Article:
Facebook’s Aquila drone ready to fly, laser Internet soon

31 Jul 2015 | Author: | No comments yet »

Facebook Taking Open-Source Software Ethos to Drones.

Facebook has announced the completion of its first full-scale drone, which it says has the wingspan of a Boeing 737 and will provide internet access in remote parts of the world.Facebook is developing advanced telecommunications, complete with autonomous laser-firing drones, and it is doing it as if it were a big software project.

The plane would weigh about 880lbs (400kg), said Yael Maguire, the company’s engineering director of connectivity, and operate between 60,000ft (18km) and 90,000ft (27km) – above the altitude of commercial airplanes – so it would not be affected by weather. That may be a more daring idea than solar-powered planes that fly for three months at a time, which the company detailed on Thursday at a news conference at its Silicon Valley headquarters. Unlike traditional aerospace or telecommunications projects, Facebook plans to make public large amounts of what it learns, executives there say, similar to the way people share software code in open-source projects. That is how the Linux operating system, which now powers more of the world’s computers than any competitor, became so widely used. “Getting people to adopt the Internet faster is our end goal,” said Jay Parikh, vice president for connectivity at Facebook. “If this gets used by car companies, and that comes back and helps us with batteries for drones, great.” To build out the drones, called Aquila, Facebook hired people with expertise in areas like solar power and battery materials as well as space laser scientists, and aviation engineers.

Facbook was able to increase that to a 10 gigabit transmission thanks, in part, to working with people who put information on the light inside fiber optic lines. The solar-powered drones are part of a program called Aquila, which according to Facebook executives is geared towards the 10% of the population who do not have any internet access. One method they used, according to Yael Maguire, head of Facebook’s Connectivity Lab, was to figure out how to detect information through different wavelengths, somewhat the way fiber optic data moves on different colors of the spectrum. Although Facebook does not immediately face policy or legal hurdles in testing its drone in the US, Maguire said, it was the first company to fly at such altitudes and had a team working with policymakers to help set guidelines.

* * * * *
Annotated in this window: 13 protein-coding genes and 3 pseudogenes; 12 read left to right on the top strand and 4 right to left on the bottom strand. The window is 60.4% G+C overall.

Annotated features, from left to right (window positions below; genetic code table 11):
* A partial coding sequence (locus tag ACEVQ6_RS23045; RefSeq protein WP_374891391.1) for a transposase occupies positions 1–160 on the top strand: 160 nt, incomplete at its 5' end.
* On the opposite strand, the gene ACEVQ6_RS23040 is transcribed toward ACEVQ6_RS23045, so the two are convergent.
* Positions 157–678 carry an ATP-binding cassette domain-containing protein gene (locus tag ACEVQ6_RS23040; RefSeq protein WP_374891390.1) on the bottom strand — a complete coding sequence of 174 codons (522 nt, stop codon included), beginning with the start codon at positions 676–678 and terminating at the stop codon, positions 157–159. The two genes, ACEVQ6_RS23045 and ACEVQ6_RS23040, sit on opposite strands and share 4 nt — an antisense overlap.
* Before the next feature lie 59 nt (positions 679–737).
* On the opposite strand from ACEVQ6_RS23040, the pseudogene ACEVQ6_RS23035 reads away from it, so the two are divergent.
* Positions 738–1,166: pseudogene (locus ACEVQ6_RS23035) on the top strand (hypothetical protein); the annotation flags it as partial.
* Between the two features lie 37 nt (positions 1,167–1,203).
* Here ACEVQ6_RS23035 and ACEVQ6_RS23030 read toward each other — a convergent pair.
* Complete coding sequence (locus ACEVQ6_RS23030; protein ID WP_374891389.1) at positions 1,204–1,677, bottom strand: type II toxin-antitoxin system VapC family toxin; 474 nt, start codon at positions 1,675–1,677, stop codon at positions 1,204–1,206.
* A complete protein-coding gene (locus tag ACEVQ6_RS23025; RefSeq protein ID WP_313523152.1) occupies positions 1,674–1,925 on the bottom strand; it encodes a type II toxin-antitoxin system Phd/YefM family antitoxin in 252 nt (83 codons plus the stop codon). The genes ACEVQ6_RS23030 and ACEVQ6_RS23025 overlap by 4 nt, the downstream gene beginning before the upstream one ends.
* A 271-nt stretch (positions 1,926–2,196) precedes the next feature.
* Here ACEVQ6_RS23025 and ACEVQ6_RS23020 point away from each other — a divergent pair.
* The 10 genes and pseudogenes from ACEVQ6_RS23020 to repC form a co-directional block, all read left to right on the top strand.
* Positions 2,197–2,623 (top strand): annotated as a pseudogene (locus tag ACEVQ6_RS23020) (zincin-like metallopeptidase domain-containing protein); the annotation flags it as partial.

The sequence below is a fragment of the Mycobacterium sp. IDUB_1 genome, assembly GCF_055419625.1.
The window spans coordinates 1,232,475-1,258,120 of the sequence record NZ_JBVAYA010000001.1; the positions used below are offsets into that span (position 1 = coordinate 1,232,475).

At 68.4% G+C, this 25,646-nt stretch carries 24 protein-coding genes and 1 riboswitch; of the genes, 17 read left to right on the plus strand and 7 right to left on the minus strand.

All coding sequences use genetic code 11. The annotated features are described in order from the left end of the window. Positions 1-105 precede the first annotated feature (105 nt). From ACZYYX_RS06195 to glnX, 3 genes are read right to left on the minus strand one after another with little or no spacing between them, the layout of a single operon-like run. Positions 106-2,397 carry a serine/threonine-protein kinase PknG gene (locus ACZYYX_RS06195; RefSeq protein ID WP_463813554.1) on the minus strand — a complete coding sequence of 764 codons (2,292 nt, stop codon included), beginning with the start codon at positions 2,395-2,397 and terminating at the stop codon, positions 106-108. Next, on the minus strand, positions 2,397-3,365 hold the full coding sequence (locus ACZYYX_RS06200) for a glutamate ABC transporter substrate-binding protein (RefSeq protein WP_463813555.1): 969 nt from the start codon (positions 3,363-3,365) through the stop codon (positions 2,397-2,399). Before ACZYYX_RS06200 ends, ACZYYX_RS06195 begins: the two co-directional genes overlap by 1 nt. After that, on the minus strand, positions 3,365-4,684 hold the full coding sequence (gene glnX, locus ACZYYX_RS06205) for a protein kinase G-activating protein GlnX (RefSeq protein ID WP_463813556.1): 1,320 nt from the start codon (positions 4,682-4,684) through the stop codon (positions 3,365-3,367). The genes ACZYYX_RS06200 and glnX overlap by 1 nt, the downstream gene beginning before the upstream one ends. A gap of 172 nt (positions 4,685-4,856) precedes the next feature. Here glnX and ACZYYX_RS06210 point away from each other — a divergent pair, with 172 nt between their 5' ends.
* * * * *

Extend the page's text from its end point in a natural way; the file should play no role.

In addition, the team has been able to use skills, including Facebook’s expertise in analyzing things like family snapshots, for tasks like examining satellite images of villages to accurately judge populations and economic activity. Since the aircraft are communicating with one another via laser, there is a possibility that the drone system could also find and send real-time data about the Earth’s upper atmosphere. In fact, much of the thinking behind opening up the connectivity discoveries was informed by Facebook’s Open Compute initiative, an open-source approach to building huge data centers. The lasers are expected to be in two-way contact with small antennas on the ground, which will then send and receive wireless data with inexpensive phones. Facebook says it has contacted a number of companies involved in both aerospace and telecommunications equipment, though it won’t say which ones, or whether other companies will commit to the project.

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